Document Gallery

An exhibit of materials that relate to the development of the Carolina Population Center.
Notes from Population Program Retreat, 1966
Notes taken at the Population Program Retreat held in Wilmington, NC, in February 1966, prior to the official founding of CPC in July 1966.
Organizational Brochure, 1966
CPC's first organizational brochure, developed in 1966. CPC worked to develop a "population program" at the University of North Carolina at Chapel Hill by developing population courses with academic departments and by encouraging students to study population. This was in addition to the research and technical assistance activities of the Center.
Graham Writes about the Carolina Population Program, 1967
John B. Graham, chair of the committee that founded the Carolina Population Center and chair of the Policy Board after CPC was developed, wrote this article about the population program in the North Carolina School of Medicine Bulletin in 1967.
Invitation to UNC President to Attend CPC Workshop's Opening Ceremonies
Letter from John B. Graham, chairman of the Carolina Population Center Policy Board, to the University of North Carolina's President, William C. Friday, inviting him to attend the opening ceremonies of the International Workshop on Training, held in Chapel Hill, NC, in June 1967.
Letter from NC Governor Commends Freymann, 1967
Letter from North Carolina Governor Dan Moore congratulating Carolina Population Center Director Moye Freymann on his role in the NC Commission on Population and the Family. The commission was formed by the Governor, chaired by NC Senator Marshall Rauch (D-Gaston), and charged with studying population change in NC, especially as it pertained to the role of and impact on the family.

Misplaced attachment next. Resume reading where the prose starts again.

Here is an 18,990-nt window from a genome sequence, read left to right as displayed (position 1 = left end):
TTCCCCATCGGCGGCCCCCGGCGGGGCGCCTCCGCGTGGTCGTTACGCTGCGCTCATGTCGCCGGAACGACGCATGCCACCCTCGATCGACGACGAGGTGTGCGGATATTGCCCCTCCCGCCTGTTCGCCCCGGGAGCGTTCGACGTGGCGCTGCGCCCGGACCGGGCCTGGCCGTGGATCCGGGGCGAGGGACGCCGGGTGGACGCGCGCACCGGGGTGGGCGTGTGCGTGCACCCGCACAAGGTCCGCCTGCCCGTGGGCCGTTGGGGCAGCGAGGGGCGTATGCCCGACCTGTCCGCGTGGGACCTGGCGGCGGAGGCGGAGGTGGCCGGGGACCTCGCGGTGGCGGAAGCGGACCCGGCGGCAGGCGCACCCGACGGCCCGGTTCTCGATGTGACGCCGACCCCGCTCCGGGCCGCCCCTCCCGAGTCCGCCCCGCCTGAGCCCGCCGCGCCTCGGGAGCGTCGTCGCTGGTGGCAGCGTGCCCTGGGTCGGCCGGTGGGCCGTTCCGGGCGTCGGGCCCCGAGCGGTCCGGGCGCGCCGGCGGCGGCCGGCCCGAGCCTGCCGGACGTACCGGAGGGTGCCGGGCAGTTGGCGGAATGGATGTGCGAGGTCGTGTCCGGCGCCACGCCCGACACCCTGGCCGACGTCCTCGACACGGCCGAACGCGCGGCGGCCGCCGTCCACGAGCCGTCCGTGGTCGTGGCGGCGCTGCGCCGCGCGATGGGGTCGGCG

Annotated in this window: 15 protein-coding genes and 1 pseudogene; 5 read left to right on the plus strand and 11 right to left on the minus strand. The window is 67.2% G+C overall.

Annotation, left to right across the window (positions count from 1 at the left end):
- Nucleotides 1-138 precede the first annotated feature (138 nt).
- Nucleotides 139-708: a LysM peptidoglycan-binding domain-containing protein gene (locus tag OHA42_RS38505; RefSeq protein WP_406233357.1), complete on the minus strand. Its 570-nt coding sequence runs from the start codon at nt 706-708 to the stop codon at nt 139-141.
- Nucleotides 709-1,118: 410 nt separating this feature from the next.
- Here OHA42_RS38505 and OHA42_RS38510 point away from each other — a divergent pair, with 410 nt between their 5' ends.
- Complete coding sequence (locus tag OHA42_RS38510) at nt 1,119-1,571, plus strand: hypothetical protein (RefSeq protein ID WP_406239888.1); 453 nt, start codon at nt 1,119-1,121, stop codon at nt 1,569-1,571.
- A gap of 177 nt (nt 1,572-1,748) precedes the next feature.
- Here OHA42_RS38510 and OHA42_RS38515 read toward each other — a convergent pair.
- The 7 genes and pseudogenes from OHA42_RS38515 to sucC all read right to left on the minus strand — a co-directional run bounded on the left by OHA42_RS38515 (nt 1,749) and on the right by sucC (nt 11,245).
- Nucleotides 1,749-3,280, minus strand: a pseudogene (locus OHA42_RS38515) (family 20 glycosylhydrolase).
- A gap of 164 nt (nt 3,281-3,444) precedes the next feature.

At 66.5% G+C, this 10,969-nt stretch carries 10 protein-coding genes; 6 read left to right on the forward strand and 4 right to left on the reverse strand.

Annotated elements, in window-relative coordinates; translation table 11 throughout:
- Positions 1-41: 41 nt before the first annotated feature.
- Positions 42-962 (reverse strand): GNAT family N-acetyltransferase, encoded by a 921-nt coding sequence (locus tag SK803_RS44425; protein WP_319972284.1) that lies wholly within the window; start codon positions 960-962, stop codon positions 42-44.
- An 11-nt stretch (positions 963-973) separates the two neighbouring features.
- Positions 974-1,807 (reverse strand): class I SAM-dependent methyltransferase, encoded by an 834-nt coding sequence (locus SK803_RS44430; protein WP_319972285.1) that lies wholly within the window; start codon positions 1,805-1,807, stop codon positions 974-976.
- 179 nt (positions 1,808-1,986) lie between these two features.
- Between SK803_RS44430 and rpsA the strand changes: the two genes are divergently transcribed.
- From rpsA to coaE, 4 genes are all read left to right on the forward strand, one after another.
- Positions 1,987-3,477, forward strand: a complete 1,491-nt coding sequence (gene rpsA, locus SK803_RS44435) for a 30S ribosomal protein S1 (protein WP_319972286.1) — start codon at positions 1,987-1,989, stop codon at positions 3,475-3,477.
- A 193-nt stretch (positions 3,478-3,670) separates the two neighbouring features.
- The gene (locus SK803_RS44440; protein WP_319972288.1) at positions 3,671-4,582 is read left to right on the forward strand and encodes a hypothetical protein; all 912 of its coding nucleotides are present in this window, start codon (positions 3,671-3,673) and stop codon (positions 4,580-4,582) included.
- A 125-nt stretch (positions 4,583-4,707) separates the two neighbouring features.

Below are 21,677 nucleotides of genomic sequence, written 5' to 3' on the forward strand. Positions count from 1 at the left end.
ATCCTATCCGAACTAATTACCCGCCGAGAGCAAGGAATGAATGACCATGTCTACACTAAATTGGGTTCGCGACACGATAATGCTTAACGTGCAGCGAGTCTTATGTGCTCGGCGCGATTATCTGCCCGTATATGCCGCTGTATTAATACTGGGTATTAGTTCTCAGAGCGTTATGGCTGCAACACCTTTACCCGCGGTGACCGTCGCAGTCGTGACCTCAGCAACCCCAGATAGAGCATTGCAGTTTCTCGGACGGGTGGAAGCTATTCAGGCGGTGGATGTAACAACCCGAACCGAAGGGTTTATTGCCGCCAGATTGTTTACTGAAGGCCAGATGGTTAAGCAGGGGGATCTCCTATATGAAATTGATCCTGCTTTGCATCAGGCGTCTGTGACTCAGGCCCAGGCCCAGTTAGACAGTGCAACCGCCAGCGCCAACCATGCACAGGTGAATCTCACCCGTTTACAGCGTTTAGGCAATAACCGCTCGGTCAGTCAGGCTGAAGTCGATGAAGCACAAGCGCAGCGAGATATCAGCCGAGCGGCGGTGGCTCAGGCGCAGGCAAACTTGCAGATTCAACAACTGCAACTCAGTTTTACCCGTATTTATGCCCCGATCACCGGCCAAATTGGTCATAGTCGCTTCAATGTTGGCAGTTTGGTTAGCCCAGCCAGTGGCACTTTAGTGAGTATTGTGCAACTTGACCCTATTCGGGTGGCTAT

National and International Visitors to the Carolina Population Center, 1966-1967
The Carolina Population Center welcomed many visitors from national and international agencies in the first decade of 1966–1975. This list identifies the visitors for the nine-month period between July 1966 and March 1967.
Article about CPC Activities, 1968
CPC's Medical Student Training Program, 1968 brochure
Beginning in the summer of 1968, and for a couple years thereafter, the Carolina Population Center sponsored programs for third-year medical students from across the country to help them integrate issues about contraception and family planning into their medical training. This guide describes the 1968 program, called "Medical Students' Summer Research on Population and Family Planning," and solicits applicants for the 12-week program held from June to August.
Invitation to International Conference on Population Priorities, Sponsored by CPC